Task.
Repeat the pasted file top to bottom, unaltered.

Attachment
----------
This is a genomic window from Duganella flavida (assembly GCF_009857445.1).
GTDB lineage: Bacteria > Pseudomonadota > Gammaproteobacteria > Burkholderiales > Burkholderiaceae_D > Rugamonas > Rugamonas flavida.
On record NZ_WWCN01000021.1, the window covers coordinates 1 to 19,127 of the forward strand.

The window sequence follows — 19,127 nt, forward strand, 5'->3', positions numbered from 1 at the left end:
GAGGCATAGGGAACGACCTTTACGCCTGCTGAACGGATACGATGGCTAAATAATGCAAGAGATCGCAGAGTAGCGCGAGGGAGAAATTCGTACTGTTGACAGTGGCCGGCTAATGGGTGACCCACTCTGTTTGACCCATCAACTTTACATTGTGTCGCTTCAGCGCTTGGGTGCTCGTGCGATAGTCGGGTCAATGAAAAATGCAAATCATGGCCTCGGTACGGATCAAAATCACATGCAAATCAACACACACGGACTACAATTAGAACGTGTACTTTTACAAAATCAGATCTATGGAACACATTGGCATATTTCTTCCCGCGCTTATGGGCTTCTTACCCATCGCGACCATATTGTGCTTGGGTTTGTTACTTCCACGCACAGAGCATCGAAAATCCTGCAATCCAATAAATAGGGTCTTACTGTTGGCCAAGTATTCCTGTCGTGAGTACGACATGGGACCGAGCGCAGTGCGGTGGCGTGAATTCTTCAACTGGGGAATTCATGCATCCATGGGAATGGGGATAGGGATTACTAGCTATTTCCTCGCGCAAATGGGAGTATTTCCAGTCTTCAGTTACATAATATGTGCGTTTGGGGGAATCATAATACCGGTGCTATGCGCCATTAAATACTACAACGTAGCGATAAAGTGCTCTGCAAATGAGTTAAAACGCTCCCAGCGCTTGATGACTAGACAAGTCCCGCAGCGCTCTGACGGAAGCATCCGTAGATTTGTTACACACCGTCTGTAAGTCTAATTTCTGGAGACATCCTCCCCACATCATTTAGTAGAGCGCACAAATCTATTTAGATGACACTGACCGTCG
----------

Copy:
This is a genomic window from Duganella flavida (assembly GCF_009857445.1).
GTDB lineage: Bacteria > Pseudomonadota > Gammaproteobacteria > Burkholderiales > Burkholderiaceae_D > Rugamonas > Rugamonas flavida.
On record NZ_WWCN01000021.1, the window covers coordinates 1 to 19,127 of the forward strand.

The window sequence follows — 19,127 nt, forward strand, 5'->3', positions numbered from 1 at the left end:
GAGGCATAGGGAACGACCTTTACGCCTGCTGAACGGATACGATGGCTAAATAATGCAAGAGATCGCAGAGTAGCGCGAGGGAGAAATTCGTACTGTTGACAGTGGCCGGCTAATGGGTGACCCACTCTGTTTGACCCATCAACTTTACATTGTGTCGCTTCAGCGCTTGGGTGCTCGTGCGATAGTCGGGTCAATGAAAAATGCAAATCATGGCCTCGGTACGGATCAAAATCACATGCAAATCAACACACACGGACTACAATTAGAACGTGTACTTTTACAAAATCAGATCTATGGAACACATTGGCATATTTCTTCCCGCGCTTATGGGCTTCTTACCCATCGCGACCATATTGTGCTTGGGTTTGTTACTTCCACGCACAGAGCATCGAAAATCCTGCAATCCAATAAATAGGGTCTTACTGTTGGCCAAGTATTCCTGTCGTGAGTACGACATGGGACCGAGCGCAGTGCGGTGGCGTGAATTCTTCAACTGGGGAATTCATGCATCCATGGGAATGGGGATAGGGATTACTAGCTATTTCCTCGCGCAAATGGGAGTATTTCCAGTCTTCAGTTACATAATATGTGCGTTTGGGGGAATCATAATACCGGTGCTATGCGCCATTAAATACTACAACGTAGCGATAAAGTGCTCTGCAAATGAGTTAAAACGCTCCCAGCGCTTGATGACTAGACAAGTCCCGCAGCGCTCTGACGGAAGCATCCGTAGATTTGTTACACACCGTCTGTAAGTCTAATTTCTGGAGACATCCTCCCCACATCATTTAGTAGAGCGCACAAATCTATTTAGATGACACTGACCGTCG